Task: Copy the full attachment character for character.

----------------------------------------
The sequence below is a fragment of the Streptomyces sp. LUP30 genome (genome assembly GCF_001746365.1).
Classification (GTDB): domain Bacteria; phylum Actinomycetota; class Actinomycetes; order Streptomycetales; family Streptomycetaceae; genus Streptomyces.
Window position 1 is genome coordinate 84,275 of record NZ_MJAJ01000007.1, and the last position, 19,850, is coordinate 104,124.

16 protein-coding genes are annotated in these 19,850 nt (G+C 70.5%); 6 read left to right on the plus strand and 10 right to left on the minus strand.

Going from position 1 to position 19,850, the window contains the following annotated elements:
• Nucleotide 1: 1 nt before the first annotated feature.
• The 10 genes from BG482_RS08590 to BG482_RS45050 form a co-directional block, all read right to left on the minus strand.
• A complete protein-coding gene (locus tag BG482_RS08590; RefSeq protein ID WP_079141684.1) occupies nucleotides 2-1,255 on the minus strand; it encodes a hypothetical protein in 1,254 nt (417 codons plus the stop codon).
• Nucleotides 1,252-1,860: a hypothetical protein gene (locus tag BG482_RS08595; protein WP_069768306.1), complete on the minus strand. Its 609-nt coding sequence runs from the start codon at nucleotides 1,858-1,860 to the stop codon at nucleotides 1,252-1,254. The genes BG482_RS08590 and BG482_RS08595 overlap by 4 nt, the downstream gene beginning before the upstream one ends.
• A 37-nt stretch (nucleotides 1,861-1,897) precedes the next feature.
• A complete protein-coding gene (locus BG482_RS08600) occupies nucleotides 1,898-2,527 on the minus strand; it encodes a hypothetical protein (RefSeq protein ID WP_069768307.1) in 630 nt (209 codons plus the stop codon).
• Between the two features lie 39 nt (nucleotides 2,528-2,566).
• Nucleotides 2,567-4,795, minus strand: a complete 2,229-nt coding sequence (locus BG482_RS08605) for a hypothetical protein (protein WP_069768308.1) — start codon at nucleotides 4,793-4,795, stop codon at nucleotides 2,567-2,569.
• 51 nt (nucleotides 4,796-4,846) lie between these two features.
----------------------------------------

The sequence below is a fragment of the Streptomyces sp. LUP30 genome (genome assembly GCF_001746365.1).
Classification (GTDB): domain Bacteria; phylum Actinomycetota; class Actinomycetes; order Streptomycetales; family Streptomycetaceae; genus Streptomyces.
Window position 1 is genome coordinate 84,275 of record NZ_MJAJ01000007.1, and the last position, 19,850, is coordinate 104,124.

16 protein-coding genes are annotated in these 19,850 nt (G+C 70.5%); 6 read left to right on the plus strand and 10 right to left on the minus strand.

Going from position 1 to position 19,850, the window contains the following annotated elements:
• Nucleotide 1: 1 nt before the first annotated feature.
• The 10 genes from BG482_RS08590 to BG482_RS45050 form a co-directional block, all read right to left on the minus strand.
• A complete protein-coding gene (locus tag BG482_RS08590; RefSeq protein ID WP_079141684.1) occupies nucleotides 2-1,255 on the minus strand; it encodes a hypothetical protein in 1,254 nt (417 codons plus the stop codon).
• Nucleotides 1,252-1,860: a hypothetical protein gene (locus tag BG482_RS08595; protein WP_069768306.1), complete on the minus strand. Its 609-nt coding sequence runs from the start codon at nucleotides 1,858-1,860 to the stop codon at nucleotides 1,252-1,254. The genes BG482_RS08590 and BG482_RS08595 overlap by 4 nt, the downstream gene beginning before the upstream one ends.
• A 37-nt stretch (nucleotides 1,861-1,897) precedes the next feature.
• A complete protein-coding gene (locus BG482_RS08600) occupies nucleotides 1,898-2,527 on the minus strand; it encodes a hypothetical protein (RefSeq protein ID WP_069768307.1) in 630 nt (209 codons plus the stop codon).
• Between the two features lie 39 nt (nucleotides 2,528-2,566).
• Nucleotides 2,567-4,795, minus strand: a complete 2,229-nt coding sequence (locus BG482_RS08605) for a hypothetical protein (protein WP_069768308.1) — start codon at nucleotides 4,793-4,795, stop codon at nucleotides 2,567-2,569.
• 51 nt (nucleotides 4,796-4,846) lie between these two features.